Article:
While neonatal nursing is always in high demand, location can be a substantial factor in determining salary, especially for travel nurses. California, Hawaii, and Massachusetts tend to rank highest for salary, though many other states rank similarly.
NICU nursing can be a tough field both physically and emotionally, like many others, but it is rewarding in its right. Nurses who specialize in neonatal can easily find a job if they are willing to relocate. Traveling NICU nurses are in even higher demand and can typically choose assignments if they come with good recommendations and experience working in level 2 and level 3 NICUs.
Perioperative Care Nursing
Perioperative and operating room nurses are another field that is in high demand. In 2013, the average age of a perioperative nurse was 53 according to the Association of Perioperative Registered Nurses (AORN). This leaves the field wide open for younger, ambitious nurses who are looking to make it a lifelong career.
In addition to operating room procedures, many physician offices are now performing minor surgeries in-house and are looking to perioperative nurses to assist and fill the role normally required for a hospital visit.
Family Nurse Practitioner
According to the American Association of Nurse Practitioners, family nurse practitioners focus largely on three clinical areas: primary care, urgent care, and internal medicine. As an FNP you will provide your patients with direct and preventive healthcare, such as:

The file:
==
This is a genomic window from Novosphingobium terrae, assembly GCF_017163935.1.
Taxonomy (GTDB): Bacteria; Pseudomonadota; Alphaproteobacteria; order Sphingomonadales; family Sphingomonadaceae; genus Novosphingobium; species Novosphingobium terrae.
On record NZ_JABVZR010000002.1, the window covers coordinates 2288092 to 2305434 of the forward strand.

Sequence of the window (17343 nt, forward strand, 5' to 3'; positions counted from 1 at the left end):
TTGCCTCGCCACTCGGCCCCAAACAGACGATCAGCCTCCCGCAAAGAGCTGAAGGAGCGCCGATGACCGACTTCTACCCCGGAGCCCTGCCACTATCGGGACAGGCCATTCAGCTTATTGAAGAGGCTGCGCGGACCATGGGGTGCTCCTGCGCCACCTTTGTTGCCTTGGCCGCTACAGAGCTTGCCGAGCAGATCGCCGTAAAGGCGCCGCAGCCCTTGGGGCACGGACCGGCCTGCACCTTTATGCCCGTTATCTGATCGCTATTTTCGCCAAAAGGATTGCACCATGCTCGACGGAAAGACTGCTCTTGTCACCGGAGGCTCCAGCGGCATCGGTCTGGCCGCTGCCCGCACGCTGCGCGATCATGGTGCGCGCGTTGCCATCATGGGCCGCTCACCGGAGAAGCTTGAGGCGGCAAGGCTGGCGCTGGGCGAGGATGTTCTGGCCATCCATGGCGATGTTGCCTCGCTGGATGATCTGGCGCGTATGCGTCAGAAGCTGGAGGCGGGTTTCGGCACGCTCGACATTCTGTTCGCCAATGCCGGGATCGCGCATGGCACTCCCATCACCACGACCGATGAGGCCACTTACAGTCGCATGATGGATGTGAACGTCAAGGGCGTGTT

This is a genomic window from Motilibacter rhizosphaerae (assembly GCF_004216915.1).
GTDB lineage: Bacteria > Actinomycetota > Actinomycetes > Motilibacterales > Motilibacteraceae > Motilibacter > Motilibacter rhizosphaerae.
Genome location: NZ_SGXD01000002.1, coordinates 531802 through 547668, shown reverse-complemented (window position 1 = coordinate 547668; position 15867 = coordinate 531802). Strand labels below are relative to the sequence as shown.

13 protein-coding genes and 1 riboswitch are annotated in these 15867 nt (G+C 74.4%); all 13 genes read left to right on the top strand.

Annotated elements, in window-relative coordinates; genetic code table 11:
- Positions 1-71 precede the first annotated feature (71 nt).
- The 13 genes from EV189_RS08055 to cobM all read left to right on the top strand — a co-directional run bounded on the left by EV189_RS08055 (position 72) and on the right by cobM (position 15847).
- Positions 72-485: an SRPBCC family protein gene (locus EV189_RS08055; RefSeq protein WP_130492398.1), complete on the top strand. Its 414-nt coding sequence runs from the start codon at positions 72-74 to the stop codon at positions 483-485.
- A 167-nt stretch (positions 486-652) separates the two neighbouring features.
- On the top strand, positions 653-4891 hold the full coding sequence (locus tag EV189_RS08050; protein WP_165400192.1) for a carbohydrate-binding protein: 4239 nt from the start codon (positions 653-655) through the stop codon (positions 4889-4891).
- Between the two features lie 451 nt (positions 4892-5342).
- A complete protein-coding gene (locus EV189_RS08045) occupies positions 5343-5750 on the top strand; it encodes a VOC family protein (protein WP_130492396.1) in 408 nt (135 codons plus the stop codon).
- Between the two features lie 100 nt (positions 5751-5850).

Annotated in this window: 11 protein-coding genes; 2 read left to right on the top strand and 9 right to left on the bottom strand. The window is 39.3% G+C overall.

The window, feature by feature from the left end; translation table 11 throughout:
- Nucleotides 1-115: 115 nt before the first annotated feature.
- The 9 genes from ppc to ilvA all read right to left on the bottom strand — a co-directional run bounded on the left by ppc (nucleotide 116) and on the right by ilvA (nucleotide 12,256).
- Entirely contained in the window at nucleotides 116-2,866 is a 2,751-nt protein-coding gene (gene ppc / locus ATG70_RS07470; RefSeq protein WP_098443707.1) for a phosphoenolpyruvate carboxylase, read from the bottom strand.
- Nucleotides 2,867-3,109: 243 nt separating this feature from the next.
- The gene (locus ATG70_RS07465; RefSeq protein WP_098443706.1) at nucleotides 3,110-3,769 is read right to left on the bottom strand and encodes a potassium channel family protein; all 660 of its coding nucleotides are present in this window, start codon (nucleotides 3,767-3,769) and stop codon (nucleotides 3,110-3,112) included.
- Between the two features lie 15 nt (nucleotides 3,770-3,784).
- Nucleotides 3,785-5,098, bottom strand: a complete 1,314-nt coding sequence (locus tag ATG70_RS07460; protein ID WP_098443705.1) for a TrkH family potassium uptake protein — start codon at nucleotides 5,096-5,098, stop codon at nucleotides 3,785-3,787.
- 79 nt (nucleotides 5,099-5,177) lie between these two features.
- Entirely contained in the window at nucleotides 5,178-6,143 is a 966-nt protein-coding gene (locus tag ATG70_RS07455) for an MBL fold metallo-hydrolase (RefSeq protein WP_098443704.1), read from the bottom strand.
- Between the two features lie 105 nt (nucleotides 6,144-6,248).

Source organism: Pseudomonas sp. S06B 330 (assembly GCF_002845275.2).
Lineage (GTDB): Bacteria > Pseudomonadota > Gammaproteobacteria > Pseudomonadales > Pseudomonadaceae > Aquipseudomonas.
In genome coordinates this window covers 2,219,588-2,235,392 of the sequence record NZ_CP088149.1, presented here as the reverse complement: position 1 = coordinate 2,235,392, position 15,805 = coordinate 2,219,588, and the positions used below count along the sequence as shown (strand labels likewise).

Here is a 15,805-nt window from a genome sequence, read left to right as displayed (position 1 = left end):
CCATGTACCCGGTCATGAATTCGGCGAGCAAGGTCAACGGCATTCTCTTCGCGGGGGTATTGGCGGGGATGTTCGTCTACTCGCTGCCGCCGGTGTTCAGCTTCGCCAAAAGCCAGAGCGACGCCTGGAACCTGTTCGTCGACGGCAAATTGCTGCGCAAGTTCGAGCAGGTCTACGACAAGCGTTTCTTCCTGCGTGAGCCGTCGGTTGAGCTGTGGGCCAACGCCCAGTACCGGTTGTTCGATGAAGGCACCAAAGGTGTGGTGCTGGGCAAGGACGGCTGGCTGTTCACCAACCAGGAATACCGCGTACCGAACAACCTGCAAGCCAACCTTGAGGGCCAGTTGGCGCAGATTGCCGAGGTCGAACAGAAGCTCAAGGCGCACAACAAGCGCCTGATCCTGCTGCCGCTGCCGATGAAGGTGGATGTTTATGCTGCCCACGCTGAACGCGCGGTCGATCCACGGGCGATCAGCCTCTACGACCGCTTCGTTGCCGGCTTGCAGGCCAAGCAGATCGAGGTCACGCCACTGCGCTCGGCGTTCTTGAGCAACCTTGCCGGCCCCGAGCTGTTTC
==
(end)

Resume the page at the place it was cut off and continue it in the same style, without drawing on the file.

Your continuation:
- Performing physical exams
- Prescribing medications
- Ordering diagnostic tests
- Developing treatment plans
- Treating chronic and acute illnesses
- Maintaining health records
Palliative Care Nursing
Like dialysis nursing, as the population continues to age, palliative care nursing is becoming more essential. Palliative care is crucial end-of-life care that allows patients to live out their lives in comfort, whether it be in a nursing home or at home with their loved ones.
Travel palliative care nurses are sought after and in greater demand than ever before because they allow the patient to maintain some sense of individuality while at the end of their hopefully long life. The nurse helps relieve their pain, other symptoms, and stress to improve their quality of life. Much of this can be handled in the patient’s home where they prefer to be. This helps minimize hospital stays and cut down on healthcare costs.
Telemetry experience is almost a necessity in this day and age. Without experience in telemetry nursing, it will be tough to find a position. Telemetry nurses that can travel are in extra high demand.
A telemetry nurse is responsible for not only hooking up a patient to the machines that track heart rate, blood pressure, breathing, blood oxygen levels, and more, but they also must be able to interpret that data and develop a care plan for the patient based on the information they receive. Telemetry experience gives you the ability to float between fields and provide useful skills no matter where you go.
Nursing is an amazingly rewarding career with numerous opportunities to expand your skills and provide care to a wide variety of patients. The vast number of specialties available in the nursing field offers something for everyone and the reward of helping patients improve their lives is greater than almost any other career can provide.
Nursing Specialties in Demand
Nursing is an enormous career field with a ton of opportunities in various specialties. No matter what your interest, there is a field out there that will allow you to make the most of your innate talents and help you achieve your career goals.
Switching nursing roles is common and allows you to try out various fields. However, as the area of nursing grows and changes, some specialties are higher in demand than others. A small handful of these includes palliative care, nurse practitioner, perioperative care, dialysis, neonatal, ICU, and telemetry.
Other sources: Modern Medicine Network